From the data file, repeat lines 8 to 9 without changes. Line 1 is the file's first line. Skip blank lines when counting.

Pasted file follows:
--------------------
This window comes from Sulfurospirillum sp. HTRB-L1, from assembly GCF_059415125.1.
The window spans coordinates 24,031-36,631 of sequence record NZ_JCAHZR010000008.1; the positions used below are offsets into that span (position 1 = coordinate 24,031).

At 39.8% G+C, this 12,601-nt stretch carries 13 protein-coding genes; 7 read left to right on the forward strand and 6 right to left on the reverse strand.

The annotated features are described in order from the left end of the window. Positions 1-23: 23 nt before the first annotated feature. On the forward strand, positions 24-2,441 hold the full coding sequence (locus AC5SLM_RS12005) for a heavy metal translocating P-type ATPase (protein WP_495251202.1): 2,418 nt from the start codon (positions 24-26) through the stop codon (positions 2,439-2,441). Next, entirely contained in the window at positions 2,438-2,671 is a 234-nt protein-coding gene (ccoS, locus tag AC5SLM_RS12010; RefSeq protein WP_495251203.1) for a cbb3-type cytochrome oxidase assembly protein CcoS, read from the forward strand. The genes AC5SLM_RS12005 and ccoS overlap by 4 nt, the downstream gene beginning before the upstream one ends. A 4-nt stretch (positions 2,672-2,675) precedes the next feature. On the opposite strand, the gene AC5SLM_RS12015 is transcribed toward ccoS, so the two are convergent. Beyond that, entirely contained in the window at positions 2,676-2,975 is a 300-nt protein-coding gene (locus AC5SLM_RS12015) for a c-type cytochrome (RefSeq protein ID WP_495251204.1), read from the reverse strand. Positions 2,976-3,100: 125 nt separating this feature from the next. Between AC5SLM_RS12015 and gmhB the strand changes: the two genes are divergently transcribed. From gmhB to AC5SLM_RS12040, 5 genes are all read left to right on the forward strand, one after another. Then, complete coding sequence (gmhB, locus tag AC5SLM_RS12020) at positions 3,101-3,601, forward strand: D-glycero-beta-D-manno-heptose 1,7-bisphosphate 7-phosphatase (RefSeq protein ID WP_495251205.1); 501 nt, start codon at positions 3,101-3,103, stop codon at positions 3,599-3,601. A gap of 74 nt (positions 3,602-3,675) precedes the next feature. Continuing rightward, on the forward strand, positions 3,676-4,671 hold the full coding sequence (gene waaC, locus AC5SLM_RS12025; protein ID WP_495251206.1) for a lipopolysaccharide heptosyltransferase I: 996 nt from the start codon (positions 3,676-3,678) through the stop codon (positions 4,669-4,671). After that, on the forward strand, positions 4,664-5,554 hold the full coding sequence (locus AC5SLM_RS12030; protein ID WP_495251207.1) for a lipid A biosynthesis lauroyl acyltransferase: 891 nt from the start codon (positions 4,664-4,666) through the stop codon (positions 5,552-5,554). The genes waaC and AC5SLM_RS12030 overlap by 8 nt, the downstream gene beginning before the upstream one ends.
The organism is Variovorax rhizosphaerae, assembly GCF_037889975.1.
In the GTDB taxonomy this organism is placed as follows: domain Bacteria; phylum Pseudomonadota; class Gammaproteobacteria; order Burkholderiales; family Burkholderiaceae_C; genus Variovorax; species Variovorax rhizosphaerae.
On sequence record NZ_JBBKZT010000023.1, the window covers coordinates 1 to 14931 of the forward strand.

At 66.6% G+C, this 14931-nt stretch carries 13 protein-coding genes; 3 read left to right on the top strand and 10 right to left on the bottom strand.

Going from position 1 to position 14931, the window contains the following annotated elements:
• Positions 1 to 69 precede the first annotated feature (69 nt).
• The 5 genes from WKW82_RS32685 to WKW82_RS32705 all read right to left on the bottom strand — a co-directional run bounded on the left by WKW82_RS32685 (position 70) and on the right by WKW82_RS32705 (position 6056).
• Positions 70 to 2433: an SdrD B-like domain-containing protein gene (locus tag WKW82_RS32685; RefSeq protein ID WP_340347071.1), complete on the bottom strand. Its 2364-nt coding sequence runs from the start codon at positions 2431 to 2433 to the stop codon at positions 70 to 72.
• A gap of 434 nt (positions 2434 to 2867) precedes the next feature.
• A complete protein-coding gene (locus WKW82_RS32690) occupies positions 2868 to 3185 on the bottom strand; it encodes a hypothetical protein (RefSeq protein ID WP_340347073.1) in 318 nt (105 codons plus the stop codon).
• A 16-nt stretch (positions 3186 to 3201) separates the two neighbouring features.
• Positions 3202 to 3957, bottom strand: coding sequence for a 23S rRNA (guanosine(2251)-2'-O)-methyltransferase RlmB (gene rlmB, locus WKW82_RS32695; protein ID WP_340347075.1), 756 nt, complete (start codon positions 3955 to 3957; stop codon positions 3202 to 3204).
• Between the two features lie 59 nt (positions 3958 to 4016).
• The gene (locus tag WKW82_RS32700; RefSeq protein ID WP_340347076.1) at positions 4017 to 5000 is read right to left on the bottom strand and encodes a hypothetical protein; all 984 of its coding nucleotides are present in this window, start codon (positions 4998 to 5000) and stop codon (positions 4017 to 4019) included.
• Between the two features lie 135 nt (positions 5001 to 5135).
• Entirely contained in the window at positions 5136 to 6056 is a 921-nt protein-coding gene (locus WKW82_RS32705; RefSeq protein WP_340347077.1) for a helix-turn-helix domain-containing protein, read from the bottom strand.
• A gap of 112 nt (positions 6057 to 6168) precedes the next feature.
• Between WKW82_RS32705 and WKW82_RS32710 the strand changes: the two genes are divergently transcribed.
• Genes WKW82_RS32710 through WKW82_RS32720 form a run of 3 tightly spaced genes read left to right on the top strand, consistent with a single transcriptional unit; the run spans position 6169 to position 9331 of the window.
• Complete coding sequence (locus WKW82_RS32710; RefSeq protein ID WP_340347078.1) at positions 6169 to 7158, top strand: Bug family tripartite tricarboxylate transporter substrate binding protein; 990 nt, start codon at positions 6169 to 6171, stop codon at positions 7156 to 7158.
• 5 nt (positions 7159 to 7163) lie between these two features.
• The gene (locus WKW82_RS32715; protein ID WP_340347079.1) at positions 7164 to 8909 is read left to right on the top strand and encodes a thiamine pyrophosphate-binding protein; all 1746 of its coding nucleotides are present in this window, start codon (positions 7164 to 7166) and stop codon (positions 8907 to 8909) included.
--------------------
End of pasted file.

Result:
At 66.6% G+C, this 14931-nt stretch carries 13 protein-coding genes; 3 read left to right on the top strand and 10 right to left on the bottom strand.

Going from position 1 to position 14931, the window contains the following annotated elements: